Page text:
selectionListener="#{bindings.allEmployees.collectionModel.makeCurrent}" 
  rowSelection="single" id="t1" styleClass="AFStretchWidth"  partialTriggers="::cb1"
  queryListener="#{EmployeeQueryBean.onEmployeeQuery}">

As you can see it’s pointing to a bean method ‘onEmplyoeeQuery’. A look into this method reveals that the method FilterableQueryDescriptor.getFilterCriteria() has been deprecated.

        FilterableQueryDescriptor fqd = (FilterableQueryDescriptor) queryEvent.getDescriptor();
        Map map = fqd.getFilterCriteria();

Instead of the deprecated method you should use the method FilterableQueryDescriptor.getFilterConjunctionCriterion() which now holds the map of parameters.

        FilterableQueryDescriptor fqd = (FilterableQueryDescriptor) queryEvent.getDescriptor();
        ConjunctionCriterion cc = fqd.getFilterConjunctionCriterion();
        Map<String, Criterion> criterionMap = cc.getCriterionMap();

When you set a breakpoint in this method and step through the code you see that the values entered into the filter fields in the UI are not visible in the map as Frank describes in his article.

Criterion Map and old FilterCriteria Map

Criterion Map and old FilterCriteria Map


As you can see there are no map entries for the made up variables ‘HireStartRange’ and ‘HireEndRange’. This is the reason the filter by date range does not work. There are simply not dates to filter the rows.

I’m not sure if this is a bug or a change in behavior which was made for a reason. Anyway, you can’t just simply add values to the map anymore.

The solution to fix the problem is simple. As you can’t store additional values in the criterion map, you have to store the values entered by the user somewhere else. A valid storage area is the variables iterator each pagedef holds.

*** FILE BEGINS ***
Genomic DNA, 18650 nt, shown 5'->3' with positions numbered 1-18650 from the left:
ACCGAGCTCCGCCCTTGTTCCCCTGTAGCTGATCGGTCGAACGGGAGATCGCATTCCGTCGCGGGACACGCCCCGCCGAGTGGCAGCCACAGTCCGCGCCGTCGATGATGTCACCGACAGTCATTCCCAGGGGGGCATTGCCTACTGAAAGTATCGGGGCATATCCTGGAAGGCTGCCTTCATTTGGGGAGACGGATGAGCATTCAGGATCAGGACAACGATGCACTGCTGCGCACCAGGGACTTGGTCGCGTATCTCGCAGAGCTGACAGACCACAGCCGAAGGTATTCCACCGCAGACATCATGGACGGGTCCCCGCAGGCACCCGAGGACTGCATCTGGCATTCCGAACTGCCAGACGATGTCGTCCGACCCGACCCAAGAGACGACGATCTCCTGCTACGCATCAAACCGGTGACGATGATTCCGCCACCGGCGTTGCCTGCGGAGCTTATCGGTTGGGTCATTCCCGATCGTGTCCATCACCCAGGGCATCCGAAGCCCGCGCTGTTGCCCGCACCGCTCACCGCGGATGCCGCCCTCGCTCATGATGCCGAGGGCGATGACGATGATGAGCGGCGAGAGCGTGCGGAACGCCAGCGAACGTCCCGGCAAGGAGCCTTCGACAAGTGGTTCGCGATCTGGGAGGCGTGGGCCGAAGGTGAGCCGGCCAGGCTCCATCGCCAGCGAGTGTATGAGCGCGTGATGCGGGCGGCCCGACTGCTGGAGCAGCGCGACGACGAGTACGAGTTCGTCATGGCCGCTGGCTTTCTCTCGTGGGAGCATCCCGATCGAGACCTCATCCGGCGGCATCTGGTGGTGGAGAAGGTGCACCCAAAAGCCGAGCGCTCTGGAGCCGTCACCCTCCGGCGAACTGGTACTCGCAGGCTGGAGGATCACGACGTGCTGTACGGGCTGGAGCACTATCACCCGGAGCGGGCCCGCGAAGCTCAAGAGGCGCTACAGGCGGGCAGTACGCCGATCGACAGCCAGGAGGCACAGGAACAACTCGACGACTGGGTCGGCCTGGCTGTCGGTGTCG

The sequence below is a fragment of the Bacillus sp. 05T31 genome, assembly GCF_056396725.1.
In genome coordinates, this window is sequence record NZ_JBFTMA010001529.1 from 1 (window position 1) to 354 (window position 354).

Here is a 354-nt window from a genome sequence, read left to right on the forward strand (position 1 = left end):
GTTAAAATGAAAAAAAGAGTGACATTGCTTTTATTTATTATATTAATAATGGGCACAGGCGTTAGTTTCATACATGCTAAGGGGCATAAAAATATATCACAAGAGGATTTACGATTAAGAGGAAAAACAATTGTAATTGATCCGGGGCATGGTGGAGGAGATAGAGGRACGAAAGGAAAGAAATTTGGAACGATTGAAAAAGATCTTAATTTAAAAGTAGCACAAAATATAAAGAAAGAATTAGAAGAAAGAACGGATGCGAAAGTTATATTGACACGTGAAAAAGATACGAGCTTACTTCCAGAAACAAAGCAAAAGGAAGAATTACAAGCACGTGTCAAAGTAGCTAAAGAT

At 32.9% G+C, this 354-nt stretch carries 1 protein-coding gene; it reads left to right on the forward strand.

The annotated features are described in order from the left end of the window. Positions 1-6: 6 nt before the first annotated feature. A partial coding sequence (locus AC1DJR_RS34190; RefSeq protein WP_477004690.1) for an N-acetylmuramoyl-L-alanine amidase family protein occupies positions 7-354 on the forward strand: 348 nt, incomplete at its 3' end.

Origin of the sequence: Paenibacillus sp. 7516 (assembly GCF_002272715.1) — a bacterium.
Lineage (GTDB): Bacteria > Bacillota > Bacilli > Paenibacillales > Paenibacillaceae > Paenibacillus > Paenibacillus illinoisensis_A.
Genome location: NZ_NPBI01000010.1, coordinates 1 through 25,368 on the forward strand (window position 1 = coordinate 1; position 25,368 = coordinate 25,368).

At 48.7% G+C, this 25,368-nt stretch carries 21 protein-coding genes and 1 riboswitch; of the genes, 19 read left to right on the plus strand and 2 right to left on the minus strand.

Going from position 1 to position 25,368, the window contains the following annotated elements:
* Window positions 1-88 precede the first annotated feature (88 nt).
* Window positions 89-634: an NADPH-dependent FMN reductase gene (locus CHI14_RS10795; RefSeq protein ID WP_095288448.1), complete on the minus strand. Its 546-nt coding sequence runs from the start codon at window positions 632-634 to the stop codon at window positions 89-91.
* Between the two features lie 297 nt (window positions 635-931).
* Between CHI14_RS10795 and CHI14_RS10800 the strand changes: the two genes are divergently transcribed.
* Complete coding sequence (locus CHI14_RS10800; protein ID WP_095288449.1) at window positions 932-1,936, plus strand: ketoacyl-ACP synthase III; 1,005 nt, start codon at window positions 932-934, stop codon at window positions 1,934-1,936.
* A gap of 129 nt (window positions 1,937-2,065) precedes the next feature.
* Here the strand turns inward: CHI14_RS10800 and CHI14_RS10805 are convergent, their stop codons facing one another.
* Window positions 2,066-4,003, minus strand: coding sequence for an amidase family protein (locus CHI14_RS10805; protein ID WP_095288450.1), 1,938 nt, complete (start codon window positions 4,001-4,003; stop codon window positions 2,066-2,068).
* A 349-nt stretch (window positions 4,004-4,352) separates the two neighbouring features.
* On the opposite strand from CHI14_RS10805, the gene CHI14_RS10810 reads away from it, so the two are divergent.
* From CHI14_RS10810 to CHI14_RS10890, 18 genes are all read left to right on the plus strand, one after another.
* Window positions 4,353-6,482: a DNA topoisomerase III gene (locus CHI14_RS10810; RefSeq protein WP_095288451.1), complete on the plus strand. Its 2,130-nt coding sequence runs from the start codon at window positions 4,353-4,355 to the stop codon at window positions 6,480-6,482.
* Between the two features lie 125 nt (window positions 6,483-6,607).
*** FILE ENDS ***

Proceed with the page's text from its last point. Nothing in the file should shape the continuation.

In one of my other blogs Creating Variables and Attribute Bindings to Store Values Temporarily in the PageDef I showed how to add temporary variables in this iterator.

Create two new variables inside the variable iterator of type oracle.jbo.domain.Date, name them ‘startDate’ and ‘endDate’. Then create attribute bindings for them.
The final touch is to wire the new variables up in the HireDate filter for start range and end range:

                                    <af:column sortProperty="HireDate" filterable="true" sortable="true"
                                               headerText="#{bindings.allEmployees.hints.HireDate.label}" id="c1" width="277">
                                        <f:facet name="filter">
                                            <af:panelGroupLayout id="pgl2" layout="horizontal">
                                                <af:panelLabelAndMessage label="From: " id="plam1">
                                                    <af:inputDate id="id2" value="#{bindings.startDate1.inputValue}" clientComponent="false">